Why Aren’t More Mexican Children’s Books Making it to America?

In Discussion by Dennis Abrams

By Dennis Abrams

Attending the seminar on children’s and YA publishing in Mexico at last week’s BEA, one fact that was presented completely surprised me: many many more children’s books come into the United States from Spain than from Mexico. Why is that? Why aren’t Mexican children’s books making it across the border?

Quality and Growth in Mexican Children’s Books

Patricia van Rhijn

Patricia van Rhijn

During her address at the seminar, Patricia van Rhijn, director of the publisher CIDCLI, told the audience about the growth of quality children’s publishing in Mexico:

“Small publishing houses concerned about the lack of production of books that were written specifically for the Mexican people have started to emerge. They were determined to speak to Mexican children in their own language, with their own cultural references and localisms. They wanted to tell them about their history, about the kind of food they normally eat, what they see and most of all about their way of life. Little by little, we have established a solid literary structure that has attracted a number of consumers, numerous corporations and even governmental initiatives and programs that work toward enhancing the quality of children’s books in Mexico.”

And those initiatives have paid off: year after year children’s books from Mexico have been the recipient of numerous awards at the Bologna Children’s International Book Fair, including this year’s New Horizons award, given to the Diccionario para amar published by Mexico City’s Alas y Raices.

According to van Rhijn, “This has been accomplished thanks to the individual style and originality we have been able to translate onto our books, a sort of personal stamp that identifies us as a country. This has caught the eyes of more and more publishing houses; they visit our websites, they attend the FIL Guadalajara and they not only want to sell us the rights of their books but they are also interested in obtaining the rights to Mexican books.”

So although the possibilities and advantages of a collaboration between the US and Mexico seem obvious, why is it so difficult to form a partnership, despite the proximity between the two countries?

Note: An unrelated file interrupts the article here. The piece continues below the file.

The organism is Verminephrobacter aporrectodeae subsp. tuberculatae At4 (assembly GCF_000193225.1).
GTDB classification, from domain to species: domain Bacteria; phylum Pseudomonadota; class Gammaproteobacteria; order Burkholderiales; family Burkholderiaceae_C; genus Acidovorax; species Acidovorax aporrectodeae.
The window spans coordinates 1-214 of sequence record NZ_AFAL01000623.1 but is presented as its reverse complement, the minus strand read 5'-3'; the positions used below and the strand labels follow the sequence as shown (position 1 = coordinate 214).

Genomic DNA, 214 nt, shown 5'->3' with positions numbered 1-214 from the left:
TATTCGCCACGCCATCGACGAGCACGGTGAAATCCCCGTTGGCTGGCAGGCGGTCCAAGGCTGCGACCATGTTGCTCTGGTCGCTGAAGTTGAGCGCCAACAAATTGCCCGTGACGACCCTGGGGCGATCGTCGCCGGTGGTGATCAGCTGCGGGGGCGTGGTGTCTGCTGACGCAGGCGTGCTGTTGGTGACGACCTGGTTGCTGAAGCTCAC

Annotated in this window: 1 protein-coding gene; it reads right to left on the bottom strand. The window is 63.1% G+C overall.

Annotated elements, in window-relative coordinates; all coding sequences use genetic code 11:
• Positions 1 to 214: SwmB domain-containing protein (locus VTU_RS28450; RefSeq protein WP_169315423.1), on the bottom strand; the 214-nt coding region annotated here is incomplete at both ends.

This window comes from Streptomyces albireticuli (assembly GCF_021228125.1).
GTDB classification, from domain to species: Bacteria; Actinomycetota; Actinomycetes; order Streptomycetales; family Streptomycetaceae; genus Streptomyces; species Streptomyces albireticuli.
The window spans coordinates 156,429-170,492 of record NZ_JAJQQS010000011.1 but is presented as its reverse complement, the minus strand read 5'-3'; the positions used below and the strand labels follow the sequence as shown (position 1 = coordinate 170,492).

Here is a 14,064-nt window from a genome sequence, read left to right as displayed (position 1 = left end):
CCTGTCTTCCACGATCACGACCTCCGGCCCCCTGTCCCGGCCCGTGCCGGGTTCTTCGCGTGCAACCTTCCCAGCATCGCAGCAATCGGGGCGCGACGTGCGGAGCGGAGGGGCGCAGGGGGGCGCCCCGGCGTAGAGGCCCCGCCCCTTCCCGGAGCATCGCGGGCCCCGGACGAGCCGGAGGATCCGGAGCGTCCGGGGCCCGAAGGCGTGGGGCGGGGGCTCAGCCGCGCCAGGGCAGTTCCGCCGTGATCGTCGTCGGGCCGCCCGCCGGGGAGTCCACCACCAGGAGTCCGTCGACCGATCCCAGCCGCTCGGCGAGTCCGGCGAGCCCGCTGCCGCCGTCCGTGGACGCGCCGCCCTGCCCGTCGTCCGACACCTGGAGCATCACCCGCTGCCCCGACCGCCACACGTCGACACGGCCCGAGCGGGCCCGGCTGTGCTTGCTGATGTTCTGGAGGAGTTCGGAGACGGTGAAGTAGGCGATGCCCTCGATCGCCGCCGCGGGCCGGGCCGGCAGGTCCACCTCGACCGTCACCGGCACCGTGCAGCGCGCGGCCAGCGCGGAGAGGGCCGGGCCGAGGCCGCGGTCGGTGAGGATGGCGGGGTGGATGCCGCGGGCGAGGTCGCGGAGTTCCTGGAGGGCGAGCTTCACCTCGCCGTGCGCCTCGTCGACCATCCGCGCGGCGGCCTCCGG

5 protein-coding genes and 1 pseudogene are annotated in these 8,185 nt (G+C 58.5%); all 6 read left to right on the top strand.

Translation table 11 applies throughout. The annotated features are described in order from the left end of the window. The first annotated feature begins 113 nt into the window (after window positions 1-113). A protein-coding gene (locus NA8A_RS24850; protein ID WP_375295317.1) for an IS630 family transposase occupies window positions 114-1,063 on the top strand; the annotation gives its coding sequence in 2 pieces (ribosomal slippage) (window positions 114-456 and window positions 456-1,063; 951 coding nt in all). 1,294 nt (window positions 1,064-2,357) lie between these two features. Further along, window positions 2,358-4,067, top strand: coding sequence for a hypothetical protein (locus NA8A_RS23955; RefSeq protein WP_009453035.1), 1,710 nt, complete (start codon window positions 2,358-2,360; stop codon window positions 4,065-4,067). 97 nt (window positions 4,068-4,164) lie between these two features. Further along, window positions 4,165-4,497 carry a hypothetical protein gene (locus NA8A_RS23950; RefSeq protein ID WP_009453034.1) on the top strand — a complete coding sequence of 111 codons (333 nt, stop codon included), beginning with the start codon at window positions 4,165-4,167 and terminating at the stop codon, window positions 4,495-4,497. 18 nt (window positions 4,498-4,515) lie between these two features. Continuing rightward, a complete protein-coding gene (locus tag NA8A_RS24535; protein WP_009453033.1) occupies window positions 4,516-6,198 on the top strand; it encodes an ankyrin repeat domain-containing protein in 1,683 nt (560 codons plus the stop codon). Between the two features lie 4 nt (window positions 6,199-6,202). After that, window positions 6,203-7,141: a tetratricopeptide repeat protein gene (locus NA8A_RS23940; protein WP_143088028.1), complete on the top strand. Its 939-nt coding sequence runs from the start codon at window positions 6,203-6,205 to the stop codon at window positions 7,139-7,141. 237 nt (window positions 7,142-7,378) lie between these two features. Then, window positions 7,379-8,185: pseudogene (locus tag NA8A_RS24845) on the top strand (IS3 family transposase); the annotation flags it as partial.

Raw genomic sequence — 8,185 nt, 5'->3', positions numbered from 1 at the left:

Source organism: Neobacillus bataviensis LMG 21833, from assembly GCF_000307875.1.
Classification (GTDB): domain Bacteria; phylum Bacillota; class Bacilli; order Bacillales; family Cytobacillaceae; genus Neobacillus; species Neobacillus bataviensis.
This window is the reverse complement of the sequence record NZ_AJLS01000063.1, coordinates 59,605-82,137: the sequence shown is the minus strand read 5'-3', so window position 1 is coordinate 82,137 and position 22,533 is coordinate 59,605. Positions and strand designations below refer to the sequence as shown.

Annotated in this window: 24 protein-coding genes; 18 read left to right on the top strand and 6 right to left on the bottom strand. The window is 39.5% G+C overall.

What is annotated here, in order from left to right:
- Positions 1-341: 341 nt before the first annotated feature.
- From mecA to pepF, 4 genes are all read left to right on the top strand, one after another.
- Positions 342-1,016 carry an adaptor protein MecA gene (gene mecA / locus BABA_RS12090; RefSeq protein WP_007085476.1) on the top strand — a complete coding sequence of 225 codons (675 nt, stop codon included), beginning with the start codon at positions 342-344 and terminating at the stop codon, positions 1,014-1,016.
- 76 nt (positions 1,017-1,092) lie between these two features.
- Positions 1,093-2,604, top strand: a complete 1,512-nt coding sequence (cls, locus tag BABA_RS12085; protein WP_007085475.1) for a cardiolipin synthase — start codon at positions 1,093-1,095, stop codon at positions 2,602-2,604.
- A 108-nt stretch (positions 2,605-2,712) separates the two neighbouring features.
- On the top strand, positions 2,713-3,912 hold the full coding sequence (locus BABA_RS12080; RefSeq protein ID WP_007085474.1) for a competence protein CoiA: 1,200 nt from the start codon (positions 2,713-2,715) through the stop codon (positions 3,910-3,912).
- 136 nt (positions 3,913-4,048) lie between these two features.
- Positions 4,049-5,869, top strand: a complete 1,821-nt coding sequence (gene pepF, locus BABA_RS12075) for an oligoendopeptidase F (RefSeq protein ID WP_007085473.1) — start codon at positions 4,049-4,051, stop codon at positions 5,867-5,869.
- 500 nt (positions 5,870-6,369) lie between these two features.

Diccionario para Armar

In her address, van Rhijn outlined several reasons for the problem:

“I think there is a general lack of knowledge of the Hispanic market. There is such a vast selection and production of American books that publishers sometimes fail to look beyond their surroundings. Only 3% of the books published in the U.S. are translations, while in Latin America it’s between 25 and 40%. It’s not that foreign books are better or worse, but they do indeed offer a different kind of content and style that is not often seen locally. The Latin American market has evolved over the past decades and has really proved to be a solid industry with outstanding publications. I think that with a little more interaction and collaboration between our countries you will be able to see the accomplishments that have been achieved.”

American Publishers are “So Square”

In an interview, Ms. van Rhijn added one additional reason, noting that American publishers are “so square” in their thinking, and too tied into the idea that unless children’s books have less than 10,000 words, then there’s “too much text.” “The public is open,” van Rhijn commented, “but publishers are closed. All they do is think about numbers.”

CIDCLIEven so, she is confident that because of the increasing growth and influence of Hispanics in the U.S., that the time will come when books from Mexico, both in their original language and in translation, will become more readily available.

“One of the main reasons is because of the fact that its content has the potential to enrich young Americans’ perceptions and views. Reading about other’s realities and cultural visions in their own language could most definitely give them a whole new outlook and understanding on how we are as human beings, which is essentially one large brotherhood.

“And, just as important, because of the very significant market that has settled here in the United States; almost 52 million people living here have Latin origins; 69% of which are Mexican; and that number just keeps on growing. It is due to this that it has become so important that these people have the proper reading material, not just for recreational purposes, but also educational.”

In van Rhijn’s view, such cross cultural publishing benefits everybody involved:

“I believe that if there were books [from Mexico] published in the English language that explain Mexican traditions, customs, understandings, and empathies, it could, in the long run, help them to better integrate themselves into the society of the new country they have decided to make their new home.”

About the Author

Dennis Abrams

Dennis Abrams is a contributing editor for Publishing Perspectives, responsible for news, children's publishing and media. He's also a restaurant critic, literary blogger, and the author of "The Play's The Thing," a complete YA guide to the plays of William Shakespeare published by Pentian, as well as more than 30 YA biographies and histories for Chelsea House publishers.